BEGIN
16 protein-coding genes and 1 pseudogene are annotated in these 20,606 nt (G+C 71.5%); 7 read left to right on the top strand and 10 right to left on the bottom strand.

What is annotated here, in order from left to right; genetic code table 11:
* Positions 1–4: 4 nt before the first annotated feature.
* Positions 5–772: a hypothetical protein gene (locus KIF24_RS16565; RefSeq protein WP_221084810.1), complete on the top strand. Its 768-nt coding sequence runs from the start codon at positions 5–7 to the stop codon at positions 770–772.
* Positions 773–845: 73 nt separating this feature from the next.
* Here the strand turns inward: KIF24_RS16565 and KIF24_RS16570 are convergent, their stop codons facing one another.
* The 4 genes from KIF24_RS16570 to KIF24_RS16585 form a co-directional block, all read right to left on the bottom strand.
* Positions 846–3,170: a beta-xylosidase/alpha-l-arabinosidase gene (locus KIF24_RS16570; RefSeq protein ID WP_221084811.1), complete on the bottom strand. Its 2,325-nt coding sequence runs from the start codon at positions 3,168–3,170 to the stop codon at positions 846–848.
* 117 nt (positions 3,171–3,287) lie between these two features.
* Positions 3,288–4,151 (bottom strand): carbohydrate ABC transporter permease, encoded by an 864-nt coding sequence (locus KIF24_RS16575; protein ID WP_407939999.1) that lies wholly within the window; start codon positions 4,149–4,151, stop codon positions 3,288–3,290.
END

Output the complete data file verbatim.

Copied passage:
16 protein-coding genes and 1 pseudogene are annotated in these 20,606 nt (G+C 71.5%); 7 read left to right on the top strand and 10 right to left on the bottom strand.

What is annotated here, in order from left to right; genetic code table 11:
* Positions 1–4: 4 nt before the first annotated feature.
* Positions 5–772: a hypothetical protein gene (locus KIF24_RS16565; RefSeq protein WP_221084810.1), complete on the top strand. Its 768-nt coding sequence runs from the start codon at positions 5–7 to the stop codon at positions 770–772.
* Positions 773–845: 73 nt separating this feature from the next.
* Here the strand turns inward: KIF24_RS16565 and KIF24_RS16570 are convergent, their stop codons facing one another.
* The 4 genes from KIF24_RS16570 to KIF24_RS16585 form a co-directional block, all read right to left on the bottom strand.
* Positions 846–3,170: a beta-xylosidase/alpha-l-arabinosidase gene (locus KIF24_RS16570; RefSeq protein ID WP_221084811.1), complete on the bottom strand. Its 2,325-nt coding sequence runs from the start codon at positions 3,168–3,170 to the stop codon at positions 846–848.
* 117 nt (positions 3,171–3,287) lie between these two features.
* Positions 3,288–4,151 (bottom strand): carbohydrate ABC transporter permease, encoded by an 864-nt coding sequence (locus KIF24_RS16575; protein ID WP_407939999.1) that lies wholly within the window; start codon positions 4,149–4,151, stop codon positions 3,288–3,290.